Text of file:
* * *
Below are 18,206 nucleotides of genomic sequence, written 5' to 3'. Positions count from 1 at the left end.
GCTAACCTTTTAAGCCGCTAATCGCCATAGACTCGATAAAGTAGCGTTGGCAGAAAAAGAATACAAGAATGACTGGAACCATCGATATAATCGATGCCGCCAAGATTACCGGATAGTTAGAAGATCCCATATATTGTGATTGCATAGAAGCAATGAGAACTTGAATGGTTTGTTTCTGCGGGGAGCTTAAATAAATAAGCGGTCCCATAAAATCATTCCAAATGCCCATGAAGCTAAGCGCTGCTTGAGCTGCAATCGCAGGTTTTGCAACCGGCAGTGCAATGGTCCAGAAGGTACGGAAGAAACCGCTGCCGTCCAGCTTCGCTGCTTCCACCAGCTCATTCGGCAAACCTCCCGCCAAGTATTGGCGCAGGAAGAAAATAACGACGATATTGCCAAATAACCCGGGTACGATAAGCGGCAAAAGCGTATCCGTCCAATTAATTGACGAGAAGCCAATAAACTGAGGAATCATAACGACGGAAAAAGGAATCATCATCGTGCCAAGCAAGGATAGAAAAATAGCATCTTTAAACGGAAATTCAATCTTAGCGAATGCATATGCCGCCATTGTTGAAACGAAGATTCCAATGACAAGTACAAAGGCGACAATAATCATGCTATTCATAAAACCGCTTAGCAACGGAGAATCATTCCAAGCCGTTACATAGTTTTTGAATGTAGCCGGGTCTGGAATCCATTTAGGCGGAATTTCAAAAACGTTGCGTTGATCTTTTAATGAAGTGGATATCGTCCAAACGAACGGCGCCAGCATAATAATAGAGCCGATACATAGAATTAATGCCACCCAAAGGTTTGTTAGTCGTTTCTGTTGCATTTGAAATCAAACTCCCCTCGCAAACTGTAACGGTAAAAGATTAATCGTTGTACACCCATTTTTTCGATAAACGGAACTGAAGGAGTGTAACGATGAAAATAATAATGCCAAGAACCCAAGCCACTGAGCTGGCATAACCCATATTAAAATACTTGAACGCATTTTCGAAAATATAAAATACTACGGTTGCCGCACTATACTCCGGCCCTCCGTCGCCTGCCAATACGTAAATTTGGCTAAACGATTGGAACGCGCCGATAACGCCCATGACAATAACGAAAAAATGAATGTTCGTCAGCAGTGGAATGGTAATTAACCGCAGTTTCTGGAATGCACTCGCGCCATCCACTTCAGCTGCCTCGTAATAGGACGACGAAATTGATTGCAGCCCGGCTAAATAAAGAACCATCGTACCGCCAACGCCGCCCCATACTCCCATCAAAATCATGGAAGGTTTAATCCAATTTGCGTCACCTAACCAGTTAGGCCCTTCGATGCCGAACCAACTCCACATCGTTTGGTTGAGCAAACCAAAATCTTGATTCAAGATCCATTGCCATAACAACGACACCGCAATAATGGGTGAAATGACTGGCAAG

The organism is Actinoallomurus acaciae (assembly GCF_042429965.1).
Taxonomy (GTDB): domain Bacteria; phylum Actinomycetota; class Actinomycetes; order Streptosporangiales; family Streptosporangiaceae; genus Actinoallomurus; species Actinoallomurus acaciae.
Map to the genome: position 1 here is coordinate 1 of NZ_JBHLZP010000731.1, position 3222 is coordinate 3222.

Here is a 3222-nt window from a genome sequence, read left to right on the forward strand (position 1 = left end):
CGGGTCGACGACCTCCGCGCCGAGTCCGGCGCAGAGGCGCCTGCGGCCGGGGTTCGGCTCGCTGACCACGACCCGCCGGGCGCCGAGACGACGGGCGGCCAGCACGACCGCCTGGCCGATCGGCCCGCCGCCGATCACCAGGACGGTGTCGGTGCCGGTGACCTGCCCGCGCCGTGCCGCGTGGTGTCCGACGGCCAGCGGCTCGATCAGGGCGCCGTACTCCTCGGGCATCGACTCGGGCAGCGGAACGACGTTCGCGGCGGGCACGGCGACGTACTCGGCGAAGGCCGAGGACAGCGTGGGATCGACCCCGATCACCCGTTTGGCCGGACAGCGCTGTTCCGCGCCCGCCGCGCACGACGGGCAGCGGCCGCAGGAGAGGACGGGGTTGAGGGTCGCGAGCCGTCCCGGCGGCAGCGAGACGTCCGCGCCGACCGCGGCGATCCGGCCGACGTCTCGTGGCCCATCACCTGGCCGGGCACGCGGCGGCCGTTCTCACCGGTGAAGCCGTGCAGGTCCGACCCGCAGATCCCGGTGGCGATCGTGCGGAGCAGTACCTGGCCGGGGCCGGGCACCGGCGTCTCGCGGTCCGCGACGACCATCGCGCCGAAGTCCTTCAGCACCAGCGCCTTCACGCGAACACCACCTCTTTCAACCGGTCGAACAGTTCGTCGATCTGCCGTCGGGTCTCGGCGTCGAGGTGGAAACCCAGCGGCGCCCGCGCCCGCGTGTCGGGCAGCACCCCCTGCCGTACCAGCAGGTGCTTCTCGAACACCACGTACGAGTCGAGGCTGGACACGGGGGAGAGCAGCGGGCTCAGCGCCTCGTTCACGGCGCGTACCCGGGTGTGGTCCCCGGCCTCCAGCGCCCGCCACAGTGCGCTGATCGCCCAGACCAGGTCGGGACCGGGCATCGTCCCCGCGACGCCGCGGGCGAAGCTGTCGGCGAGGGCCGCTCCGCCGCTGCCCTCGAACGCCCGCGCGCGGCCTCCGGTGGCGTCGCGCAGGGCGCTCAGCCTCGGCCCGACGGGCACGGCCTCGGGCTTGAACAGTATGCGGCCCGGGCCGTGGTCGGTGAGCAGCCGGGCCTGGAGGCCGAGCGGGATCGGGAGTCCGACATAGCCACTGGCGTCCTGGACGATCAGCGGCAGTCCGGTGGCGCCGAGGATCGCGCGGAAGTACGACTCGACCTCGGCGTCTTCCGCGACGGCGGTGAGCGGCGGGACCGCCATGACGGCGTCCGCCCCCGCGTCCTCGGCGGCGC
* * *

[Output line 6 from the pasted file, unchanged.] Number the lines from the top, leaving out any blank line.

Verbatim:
Here is a 3222-nt window from a genome sequence, read left to right on the forward strand (position 1 = left end):